Posts Tagged ‘National Geographic’

The December cover story for National Geographics is on biblical manuscripts and  features comments from Dr. Wallace, the director of the Center for the Study of New Testament Manuscripts (CSNTM). CSNTM, founded in 2002 by Dr. Wallace, utilize emerging technologies to preserve and study Greek New Testament manuscripts by digitally photographing existing manuscripts.

National Geographics article “Inside the Cloak-and-Dagger Search for Sacred Texts” provides an insider view of the discovery and study of biblical manuscripts. It has some wonderful pictures and a lengthy article on the archaeology, collectors, scholars, and schemers in the world of biblical manuscripts along with the history of bible hunting. It is well worth the time to read this article.  It even discusses the early fragment of Mark that I have previously posted about (and here).

Some other institutions, individuals, and items mentioned in the piece include: Liberty University, Randall Price (archaeologist from Liberty), the Dead Sea Scrolls, Mark Lanier (Houston lawyer and avid collector), Museum of the Bible (the new D. C. museum opened by the Green family, owners of Hobby Lobby), Konstantin von Tischendorf (famous 19th century scholar who discovered Codex Sinaiticus), the École Biblique et Archéologique Française, The Institute for New Testament Textual Research in Münster (which keeps the official count of New Testament fragments), Bart Ehrman, the Oxyrhynchus papyrus collection, amongst others.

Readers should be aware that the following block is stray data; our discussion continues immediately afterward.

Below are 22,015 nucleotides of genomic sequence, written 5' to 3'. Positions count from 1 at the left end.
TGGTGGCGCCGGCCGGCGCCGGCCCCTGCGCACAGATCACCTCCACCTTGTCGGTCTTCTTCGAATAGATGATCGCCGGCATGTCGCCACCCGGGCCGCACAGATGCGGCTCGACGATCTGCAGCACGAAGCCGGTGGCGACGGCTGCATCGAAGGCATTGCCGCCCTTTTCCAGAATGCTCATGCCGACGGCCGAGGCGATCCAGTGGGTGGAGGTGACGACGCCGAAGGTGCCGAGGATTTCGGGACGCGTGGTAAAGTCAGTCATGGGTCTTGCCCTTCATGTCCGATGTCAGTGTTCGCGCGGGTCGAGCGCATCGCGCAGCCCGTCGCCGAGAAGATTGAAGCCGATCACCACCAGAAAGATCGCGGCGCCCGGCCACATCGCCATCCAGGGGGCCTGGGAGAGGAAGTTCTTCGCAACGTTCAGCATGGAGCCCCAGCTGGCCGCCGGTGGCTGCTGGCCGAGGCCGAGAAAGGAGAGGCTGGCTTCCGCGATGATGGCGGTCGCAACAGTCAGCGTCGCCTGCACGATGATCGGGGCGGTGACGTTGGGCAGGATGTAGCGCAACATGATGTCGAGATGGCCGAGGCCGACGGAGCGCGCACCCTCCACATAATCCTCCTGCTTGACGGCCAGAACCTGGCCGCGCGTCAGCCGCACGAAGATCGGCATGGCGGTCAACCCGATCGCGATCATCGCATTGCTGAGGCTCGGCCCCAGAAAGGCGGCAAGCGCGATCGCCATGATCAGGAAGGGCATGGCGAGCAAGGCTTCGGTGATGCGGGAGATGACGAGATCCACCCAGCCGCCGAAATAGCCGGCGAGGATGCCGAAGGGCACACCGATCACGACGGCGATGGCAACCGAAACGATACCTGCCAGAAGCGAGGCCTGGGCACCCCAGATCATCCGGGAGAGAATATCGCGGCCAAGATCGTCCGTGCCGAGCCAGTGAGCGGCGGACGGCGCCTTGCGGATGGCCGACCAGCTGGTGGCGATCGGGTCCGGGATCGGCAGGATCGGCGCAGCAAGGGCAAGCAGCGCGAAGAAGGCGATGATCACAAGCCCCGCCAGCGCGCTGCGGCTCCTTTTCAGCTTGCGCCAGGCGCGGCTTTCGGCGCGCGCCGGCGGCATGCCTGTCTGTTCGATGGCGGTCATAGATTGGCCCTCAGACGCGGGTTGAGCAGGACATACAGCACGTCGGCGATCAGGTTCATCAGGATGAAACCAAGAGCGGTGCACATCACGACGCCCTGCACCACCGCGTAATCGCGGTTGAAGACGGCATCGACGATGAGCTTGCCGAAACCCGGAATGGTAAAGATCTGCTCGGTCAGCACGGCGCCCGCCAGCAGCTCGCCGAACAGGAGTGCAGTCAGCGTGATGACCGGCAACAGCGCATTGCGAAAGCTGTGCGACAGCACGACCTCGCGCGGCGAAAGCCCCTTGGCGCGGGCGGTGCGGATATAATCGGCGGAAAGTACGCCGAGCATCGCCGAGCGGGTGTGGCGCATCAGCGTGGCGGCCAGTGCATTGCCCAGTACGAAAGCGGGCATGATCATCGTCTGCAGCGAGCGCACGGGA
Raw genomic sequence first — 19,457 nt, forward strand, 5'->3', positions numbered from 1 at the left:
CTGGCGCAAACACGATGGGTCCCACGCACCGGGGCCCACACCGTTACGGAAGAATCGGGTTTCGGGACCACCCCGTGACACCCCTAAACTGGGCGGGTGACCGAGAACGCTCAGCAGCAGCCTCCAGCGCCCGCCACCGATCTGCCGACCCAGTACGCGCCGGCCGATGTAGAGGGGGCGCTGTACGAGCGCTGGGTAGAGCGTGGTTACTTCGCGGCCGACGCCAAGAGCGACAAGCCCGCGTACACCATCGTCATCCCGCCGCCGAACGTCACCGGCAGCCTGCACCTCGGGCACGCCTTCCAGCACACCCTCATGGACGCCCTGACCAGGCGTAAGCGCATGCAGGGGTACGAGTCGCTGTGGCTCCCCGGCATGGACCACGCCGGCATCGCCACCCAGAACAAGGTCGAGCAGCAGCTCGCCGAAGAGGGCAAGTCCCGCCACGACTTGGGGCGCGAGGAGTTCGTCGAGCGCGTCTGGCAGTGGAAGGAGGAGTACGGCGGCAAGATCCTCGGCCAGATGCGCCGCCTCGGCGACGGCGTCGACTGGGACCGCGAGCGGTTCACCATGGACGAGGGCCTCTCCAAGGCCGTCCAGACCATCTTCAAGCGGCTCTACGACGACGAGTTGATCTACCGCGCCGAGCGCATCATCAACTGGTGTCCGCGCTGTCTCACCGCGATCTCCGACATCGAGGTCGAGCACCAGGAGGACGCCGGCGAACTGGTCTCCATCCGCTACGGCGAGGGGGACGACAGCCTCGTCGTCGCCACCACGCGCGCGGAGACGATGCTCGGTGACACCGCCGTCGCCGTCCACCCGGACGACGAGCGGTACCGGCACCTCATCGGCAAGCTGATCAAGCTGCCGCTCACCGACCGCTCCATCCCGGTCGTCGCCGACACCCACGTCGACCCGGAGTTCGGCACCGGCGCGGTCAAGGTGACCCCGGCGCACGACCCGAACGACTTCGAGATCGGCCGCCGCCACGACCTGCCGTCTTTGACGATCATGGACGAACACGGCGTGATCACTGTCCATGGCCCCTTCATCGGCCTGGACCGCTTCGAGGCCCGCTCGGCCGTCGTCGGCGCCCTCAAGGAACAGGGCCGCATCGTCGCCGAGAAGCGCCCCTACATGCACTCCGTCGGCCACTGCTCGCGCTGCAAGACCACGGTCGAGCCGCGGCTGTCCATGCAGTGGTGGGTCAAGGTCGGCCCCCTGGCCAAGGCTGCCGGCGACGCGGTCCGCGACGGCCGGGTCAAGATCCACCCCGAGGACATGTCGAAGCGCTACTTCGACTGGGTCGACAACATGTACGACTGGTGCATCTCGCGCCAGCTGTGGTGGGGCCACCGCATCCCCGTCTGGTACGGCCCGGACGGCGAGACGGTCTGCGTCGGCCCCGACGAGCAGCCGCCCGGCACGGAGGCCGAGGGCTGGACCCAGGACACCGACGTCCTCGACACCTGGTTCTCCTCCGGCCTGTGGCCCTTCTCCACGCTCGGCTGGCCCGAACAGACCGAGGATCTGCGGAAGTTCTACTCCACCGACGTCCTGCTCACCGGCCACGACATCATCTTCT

Some notable quotes from the article:

“And while it’s true that more than 5,500 Greek New Testament manuscripts have been found, close to 95 percent of those copies come from the ninth to the 16th centuries. Only about 125 date back to the second or third centuries, and none to the first.”

“In the case of the New Testament, whose authors wrote in Greek, more than 5,500 Greek manuscripts and fragments have been found—more than any other ancient text. They total as many as 2.6 million pages, Wallace estimates, and like the Oxyrhynchus papyri, most of them have yet to receive scholarly attention.”

“Scholars were thrilled to learn that among them [i.e., the Dead Sea Scrolls] was a nearly complete copy of the Book of Isaiah from the Hebrew Bible. Its content was virtually identical to another copy of Isaiah dated almost a thousand years later.”

” ‘Evangelicals have had a tremendous impact on the market,’ says Jerusalem antiquities seller Lenny Wolfe. ‘The price of anything connected to the lifetime of Christ goes way up.’ “

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